Why Just 53% of Americans Trust Religious Leaders

This fall, the Pew Research Center found that just over half of Americans trust religious leaders to do what’s in their best interest; 53 percent of survey respondents noted that they had “a great deal” or “a fair amount” of trust in faith leaders.

Only business leaders (41 percent), the news media (38 percent) and elected officials (27 percent) ranked lower, with the military and scientists topping the list.

Sam Rohrer, president of the Pennsylvania Pastors Network recently talked about the study during an interview with host Perry Atkinson on “Focus Today” on The Dove TV and radio, which covers the Pacific Northwest and is also available to listeners online.

“Although this research shows that Americans trust religious leaders more than elected officials, the fact that just over half trust our faith leaders is a sorry statement,” said APN President Sam Rohrer. “One question is why. Why don’t more people trust religious leaders? In my opinion, it’s because, in some cases, the truth is not being fully told. A flat-out lie will certainly erode trust, but for many in the pulpit, it’s not that they are speaking falsehoods necessarily, but may be deceiving their congregations when it comes to the Gospel or faith in Jesus Christ as being the only way to heaven. Unfortunately, too many today do not preach the whole counsel of God, as the Bible instructs and as the American Pastors Network encourages.”

Rohrer added that this guilt comes by omission rather than commission, and that those in the pews want their church leaders to speak out on biblical issues and apply these principles to the matters of the day. In fact, a separate study found that while 90 percent of theologically conservative pastors believe the Bible speaks to societal issues, fewer than 10 percent of them are teaching people what the Bible says on these topics. (Read more here about the study from the American Culture and Faith Institute.)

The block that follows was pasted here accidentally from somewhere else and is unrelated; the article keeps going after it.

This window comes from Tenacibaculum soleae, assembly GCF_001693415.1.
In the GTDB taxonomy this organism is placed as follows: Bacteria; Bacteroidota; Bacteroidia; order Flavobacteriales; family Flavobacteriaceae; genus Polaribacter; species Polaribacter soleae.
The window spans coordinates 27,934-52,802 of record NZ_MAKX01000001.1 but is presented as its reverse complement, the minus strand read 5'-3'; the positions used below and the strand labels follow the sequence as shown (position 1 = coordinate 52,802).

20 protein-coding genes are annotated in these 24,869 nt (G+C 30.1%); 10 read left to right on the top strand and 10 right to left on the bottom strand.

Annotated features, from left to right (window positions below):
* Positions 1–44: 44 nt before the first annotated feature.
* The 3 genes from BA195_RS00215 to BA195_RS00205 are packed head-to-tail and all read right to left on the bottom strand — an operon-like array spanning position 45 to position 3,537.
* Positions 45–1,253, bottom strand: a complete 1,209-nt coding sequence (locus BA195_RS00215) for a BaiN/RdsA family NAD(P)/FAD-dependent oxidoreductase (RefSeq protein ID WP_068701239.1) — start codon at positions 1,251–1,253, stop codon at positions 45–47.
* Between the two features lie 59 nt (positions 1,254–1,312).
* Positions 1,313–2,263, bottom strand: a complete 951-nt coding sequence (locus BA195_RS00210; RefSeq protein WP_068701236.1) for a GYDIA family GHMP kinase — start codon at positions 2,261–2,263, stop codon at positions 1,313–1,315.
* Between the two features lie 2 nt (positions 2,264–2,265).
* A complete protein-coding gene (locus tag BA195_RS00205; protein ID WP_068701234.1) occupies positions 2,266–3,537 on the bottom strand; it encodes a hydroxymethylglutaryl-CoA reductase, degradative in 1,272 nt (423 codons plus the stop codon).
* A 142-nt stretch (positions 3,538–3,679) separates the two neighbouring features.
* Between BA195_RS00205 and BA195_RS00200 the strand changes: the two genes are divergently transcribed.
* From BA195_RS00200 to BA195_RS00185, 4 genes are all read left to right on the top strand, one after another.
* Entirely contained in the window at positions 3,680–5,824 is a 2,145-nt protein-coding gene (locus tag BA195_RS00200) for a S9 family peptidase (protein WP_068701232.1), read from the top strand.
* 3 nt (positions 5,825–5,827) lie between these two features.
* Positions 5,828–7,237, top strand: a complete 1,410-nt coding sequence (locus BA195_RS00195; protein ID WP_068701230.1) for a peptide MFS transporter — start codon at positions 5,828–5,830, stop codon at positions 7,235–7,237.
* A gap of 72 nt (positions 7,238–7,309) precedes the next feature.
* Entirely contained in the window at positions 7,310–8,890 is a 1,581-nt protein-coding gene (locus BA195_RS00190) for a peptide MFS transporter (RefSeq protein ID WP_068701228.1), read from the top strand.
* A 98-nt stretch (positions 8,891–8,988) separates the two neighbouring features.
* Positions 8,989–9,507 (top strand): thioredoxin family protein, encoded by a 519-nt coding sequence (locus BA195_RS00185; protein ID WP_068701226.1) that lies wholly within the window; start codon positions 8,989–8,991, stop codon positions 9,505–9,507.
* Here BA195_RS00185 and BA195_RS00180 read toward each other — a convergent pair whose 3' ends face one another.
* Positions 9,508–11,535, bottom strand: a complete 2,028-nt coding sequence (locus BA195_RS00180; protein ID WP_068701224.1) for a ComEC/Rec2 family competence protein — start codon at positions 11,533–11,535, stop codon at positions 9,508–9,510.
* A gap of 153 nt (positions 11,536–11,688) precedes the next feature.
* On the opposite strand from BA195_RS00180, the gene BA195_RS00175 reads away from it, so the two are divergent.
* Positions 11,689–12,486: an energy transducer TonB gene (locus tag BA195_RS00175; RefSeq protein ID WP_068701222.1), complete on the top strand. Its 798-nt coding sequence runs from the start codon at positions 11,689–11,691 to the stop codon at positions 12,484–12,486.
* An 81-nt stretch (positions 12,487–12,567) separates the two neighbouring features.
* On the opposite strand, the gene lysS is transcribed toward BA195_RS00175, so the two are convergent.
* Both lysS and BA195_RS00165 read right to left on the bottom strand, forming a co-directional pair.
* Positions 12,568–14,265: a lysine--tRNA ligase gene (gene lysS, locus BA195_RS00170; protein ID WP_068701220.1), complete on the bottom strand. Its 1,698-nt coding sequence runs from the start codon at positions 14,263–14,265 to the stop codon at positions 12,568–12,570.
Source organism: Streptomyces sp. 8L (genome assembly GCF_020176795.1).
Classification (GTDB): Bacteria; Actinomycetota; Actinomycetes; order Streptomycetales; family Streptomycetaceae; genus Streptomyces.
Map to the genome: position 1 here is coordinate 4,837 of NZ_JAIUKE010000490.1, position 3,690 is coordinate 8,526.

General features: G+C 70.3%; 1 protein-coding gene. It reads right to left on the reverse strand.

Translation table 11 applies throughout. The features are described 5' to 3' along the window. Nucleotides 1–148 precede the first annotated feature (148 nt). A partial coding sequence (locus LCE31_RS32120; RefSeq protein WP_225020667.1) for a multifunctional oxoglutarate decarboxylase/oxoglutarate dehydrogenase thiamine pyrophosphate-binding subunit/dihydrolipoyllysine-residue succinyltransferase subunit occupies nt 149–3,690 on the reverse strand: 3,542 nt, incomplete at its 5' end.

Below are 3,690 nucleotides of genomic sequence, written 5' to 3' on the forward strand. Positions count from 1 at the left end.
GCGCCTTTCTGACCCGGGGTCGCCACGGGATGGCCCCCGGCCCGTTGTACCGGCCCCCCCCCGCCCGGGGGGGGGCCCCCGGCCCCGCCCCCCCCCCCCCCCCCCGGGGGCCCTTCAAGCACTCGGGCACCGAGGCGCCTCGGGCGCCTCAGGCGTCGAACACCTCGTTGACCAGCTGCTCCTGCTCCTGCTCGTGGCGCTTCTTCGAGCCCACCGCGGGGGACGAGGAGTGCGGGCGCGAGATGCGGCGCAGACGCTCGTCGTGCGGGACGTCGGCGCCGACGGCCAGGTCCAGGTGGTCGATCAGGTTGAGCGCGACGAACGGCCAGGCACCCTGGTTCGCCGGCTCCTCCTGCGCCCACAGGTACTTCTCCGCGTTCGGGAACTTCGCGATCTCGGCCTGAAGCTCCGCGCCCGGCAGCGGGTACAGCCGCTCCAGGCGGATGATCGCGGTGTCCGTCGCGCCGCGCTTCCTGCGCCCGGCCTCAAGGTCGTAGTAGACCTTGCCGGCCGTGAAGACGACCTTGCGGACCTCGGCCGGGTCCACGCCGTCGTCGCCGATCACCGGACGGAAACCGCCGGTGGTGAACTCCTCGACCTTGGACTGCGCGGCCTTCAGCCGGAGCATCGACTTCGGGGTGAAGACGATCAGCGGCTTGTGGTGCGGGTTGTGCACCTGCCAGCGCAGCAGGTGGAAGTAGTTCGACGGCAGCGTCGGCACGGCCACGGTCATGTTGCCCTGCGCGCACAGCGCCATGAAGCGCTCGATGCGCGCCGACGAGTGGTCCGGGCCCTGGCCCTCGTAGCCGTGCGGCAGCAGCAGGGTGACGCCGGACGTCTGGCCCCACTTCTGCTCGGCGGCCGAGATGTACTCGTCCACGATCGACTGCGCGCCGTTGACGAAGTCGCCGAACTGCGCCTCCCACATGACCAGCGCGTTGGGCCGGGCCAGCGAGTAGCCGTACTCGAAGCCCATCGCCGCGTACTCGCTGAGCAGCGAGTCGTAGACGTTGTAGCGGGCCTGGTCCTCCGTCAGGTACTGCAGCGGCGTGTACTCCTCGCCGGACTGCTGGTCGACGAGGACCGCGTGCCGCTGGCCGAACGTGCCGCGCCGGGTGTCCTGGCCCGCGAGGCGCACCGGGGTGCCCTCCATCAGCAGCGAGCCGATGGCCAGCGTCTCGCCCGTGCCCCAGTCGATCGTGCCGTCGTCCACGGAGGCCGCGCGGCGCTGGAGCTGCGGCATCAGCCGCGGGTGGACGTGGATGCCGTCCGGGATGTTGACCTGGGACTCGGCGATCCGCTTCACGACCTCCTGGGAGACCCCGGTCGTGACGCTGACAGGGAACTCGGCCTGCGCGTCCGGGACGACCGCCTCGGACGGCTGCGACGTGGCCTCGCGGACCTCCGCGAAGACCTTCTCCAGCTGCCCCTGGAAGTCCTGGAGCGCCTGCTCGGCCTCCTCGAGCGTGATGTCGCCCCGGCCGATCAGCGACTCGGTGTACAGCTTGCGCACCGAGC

“The trust factor, in large part, comes down to this point—if pastors won’t speak on these issues, their congregations may wonder what else their pastor is not telling them,” Rohrer continued. “There’s no substitute for the telling the truth all the time, exactly as God has laid it out. After all, that’s how He will measure us. There’s an old phrase that says the church follows the world by 10 steps. The reality is that the failure of the church to lead puts the world about 10 steps behind. The benchmark or standard for everything we do—culturally, in the family, financially or in anything else—is the biblical standard. That’s God’s standard.

“Today, many would say that the culture is dragging down the church, but in reality, the church is dragging down the culture by failing to uphold the standards across the spectrum of cultural living,” he added. “That puts the burden on the church and, ultimately, on the pulpit. The failure to preach the whole gospel—where many pastors fall short—lies with refusing to speak biblical principles and truth to the issues of the day. In the end, churchgoers cannot blame any of this on the pastors; everyone is responsible for themselves. But as they lead at the pulpit, it is the responsibility of pastors to apply these biblical principles to everything and remind their people of God’s commands in all things. Once that happens—even though it may seem difficult, uncomfortable and controversial—faith in the church, as well as trust in our faith leaders, will be restored.”

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